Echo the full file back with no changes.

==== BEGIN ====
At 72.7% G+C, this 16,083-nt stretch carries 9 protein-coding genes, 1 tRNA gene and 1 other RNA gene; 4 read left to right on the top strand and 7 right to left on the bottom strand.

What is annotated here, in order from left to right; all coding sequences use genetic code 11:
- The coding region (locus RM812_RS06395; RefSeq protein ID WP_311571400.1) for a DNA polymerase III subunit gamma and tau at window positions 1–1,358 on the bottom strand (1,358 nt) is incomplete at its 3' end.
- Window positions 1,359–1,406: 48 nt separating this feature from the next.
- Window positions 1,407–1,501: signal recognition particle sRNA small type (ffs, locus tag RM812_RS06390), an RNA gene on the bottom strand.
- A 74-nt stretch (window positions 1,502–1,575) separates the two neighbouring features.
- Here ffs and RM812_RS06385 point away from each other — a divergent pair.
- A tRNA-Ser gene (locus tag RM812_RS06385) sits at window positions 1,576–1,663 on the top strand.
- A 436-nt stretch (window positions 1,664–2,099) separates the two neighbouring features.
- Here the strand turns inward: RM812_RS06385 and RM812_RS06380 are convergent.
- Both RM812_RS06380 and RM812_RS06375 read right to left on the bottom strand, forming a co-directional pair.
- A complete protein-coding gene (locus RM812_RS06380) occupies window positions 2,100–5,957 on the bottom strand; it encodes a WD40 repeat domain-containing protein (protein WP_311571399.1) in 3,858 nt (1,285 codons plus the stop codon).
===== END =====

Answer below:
At 72.7% G+C, this 16,083-nt stretch carries 9 protein-coding genes, 1 tRNA gene and 1 other RNA gene; 4 read left to right on the top strand and 7 right to left on the bottom strand.

What is annotated here, in order from left to right; all coding sequences use genetic code 11:
- The coding region (locus RM812_RS06395; RefSeq protein ID WP_311571400.1) for a DNA polymerase III subunit gamma and tau at window positions 1–1,358 on the bottom strand (1,358 nt) is incomplete at its 3' end.
- Window positions 1,359–1,406: 48 nt separating this feature from the next.
- Window positions 1,407–1,501: signal recognition particle sRNA small type (ffs, locus tag RM812_RS06390), an RNA gene on the bottom strand.
- A 74-nt stretch (window positions 1,502–1,575) separates the two neighbouring features.
- Here ffs and RM812_RS06385 point away from each other — a divergent pair.
- A tRNA-Ser gene (locus tag RM812_RS06385) sits at window positions 1,576–1,663 on the top strand.
- A 436-nt stretch (window positions 1,664–2,099) separates the two neighbouring features.
- Here the strand turns inward: RM812_RS06385 and RM812_RS06380 are convergent.
- Both RM812_RS06380 and RM812_RS06375 read right to left on the bottom strand, forming a co-directional pair.
- A complete protein-coding gene (locus RM812_RS06380) occupies window positions 2,100–5,957 on the bottom strand; it encodes a WD40 repeat domain-containing protein (protein WP_311571399.1) in 3,858 nt (1,285 codons plus the stop codon).